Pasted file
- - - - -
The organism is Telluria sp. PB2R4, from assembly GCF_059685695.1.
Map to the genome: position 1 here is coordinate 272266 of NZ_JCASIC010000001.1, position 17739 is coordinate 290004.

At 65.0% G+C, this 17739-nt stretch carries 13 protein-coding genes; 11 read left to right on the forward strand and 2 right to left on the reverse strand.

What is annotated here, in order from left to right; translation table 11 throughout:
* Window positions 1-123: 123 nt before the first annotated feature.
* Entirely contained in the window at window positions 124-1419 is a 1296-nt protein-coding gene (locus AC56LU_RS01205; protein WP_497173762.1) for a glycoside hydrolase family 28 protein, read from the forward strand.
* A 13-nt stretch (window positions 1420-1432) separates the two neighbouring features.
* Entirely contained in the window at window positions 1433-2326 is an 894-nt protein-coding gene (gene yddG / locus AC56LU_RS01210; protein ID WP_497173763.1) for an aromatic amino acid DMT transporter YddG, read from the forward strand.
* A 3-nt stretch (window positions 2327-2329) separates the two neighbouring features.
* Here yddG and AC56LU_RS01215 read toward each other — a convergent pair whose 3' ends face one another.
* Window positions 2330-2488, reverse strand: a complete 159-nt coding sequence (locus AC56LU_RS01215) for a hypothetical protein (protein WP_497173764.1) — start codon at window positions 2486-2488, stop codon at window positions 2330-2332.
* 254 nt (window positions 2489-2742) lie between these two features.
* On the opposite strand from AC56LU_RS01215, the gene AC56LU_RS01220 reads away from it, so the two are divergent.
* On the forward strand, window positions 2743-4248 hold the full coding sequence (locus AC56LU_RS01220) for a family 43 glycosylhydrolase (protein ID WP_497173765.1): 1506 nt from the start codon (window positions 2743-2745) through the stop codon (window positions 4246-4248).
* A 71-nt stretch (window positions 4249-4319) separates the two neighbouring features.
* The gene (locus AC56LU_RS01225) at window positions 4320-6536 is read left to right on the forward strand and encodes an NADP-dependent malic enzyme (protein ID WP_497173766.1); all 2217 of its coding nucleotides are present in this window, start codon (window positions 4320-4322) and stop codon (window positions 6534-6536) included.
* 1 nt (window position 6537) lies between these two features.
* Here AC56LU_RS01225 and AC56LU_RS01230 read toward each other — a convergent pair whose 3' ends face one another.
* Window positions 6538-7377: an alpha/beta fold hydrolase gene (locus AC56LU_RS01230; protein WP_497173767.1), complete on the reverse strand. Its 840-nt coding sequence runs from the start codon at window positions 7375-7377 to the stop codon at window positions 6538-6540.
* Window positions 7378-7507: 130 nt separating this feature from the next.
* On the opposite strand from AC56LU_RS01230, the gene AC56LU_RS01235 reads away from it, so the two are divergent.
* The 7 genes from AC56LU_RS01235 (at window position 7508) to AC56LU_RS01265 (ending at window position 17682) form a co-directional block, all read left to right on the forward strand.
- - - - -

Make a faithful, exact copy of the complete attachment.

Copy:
The organism is Telluria sp. PB2R4, from assembly GCF_059685695.1.
Map to the genome: position 1 here is coordinate 272266 of NZ_JCASIC010000001.1, position 17739 is coordinate 290004.

At 65.0% G+C, this 17739-nt stretch carries 13 protein-coding genes; 11 read left to right on the forward strand and 2 right to left on the reverse strand.

What is annotated here, in order from left to right; translation table 11 throughout:
* Window positions 1-123: 123 nt before the first annotated feature.
* Entirely contained in the window at window positions 124-1419 is a 1296-nt protein-coding gene (locus AC56LU_RS01205; protein WP_497173762.1) for a glycoside hydrolase family 28 protein, read from the forward strand.
* A 13-nt stretch (window positions 1420-1432) separates the two neighbouring features.
* Entirely contained in the window at window positions 1433-2326 is an 894-nt protein-coding gene (gene yddG / locus AC56LU_RS01210; protein ID WP_497173763.1) for an aromatic amino acid DMT transporter YddG, read from the forward strand.
* A 3-nt stretch (window positions 2327-2329) separates the two neighbouring features.
* Here yddG and AC56LU_RS01215 read toward each other — a convergent pair whose 3' ends face one another.
* Window positions 2330-2488, reverse strand: a complete 159-nt coding sequence (locus AC56LU_RS01215) for a hypothetical protein (protein WP_497173764.1) — start codon at window positions 2486-2488, stop codon at window positions 2330-2332.
* 254 nt (window positions 2489-2742) lie between these two features.
* On the opposite strand from AC56LU_RS01215, the gene AC56LU_RS01220 reads away from it, so the two are divergent.
* On the forward strand, window positions 2743-4248 hold the full coding sequence (locus AC56LU_RS01220) for a family 43 glycosylhydrolase (protein ID WP_497173765.1): 1506 nt from the start codon (window positions 2743-2745) through the stop codon (window positions 4246-4248).
* A 71-nt stretch (window positions 4249-4319) separates the two neighbouring features.
* The gene (locus AC56LU_RS01225) at window positions 4320-6536 is read left to right on the forward strand and encodes an NADP-dependent malic enzyme (protein ID WP_497173766.1); all 2217 of its coding nucleotides are present in this window, start codon (window positions 4320-4322) and stop codon (window positions 6534-6536) included.
* 1 nt (window position 6537) lies between these two features.
* Here AC56LU_RS01225 and AC56LU_RS01230 read toward each other — a convergent pair whose 3' ends face one another.
* Window positions 6538-7377: an alpha/beta fold hydrolase gene (locus AC56LU_RS01230; protein WP_497173767.1), complete on the reverse strand. Its 840-nt coding sequence runs from the start codon at window positions 7375-7377 to the stop codon at window positions 6538-6540.
* Window positions 7378-7507: 130 nt separating this feature from the next.
* On the opposite strand from AC56LU_RS01230, the gene AC56LU_RS01235 reads away from it, so the two are divergent.
* The 7 genes from AC56LU_RS01235 (at window position 7508) to AC56LU_RS01265 (ending at window position 17682) form a co-directional block, all read left to right on the forward strand.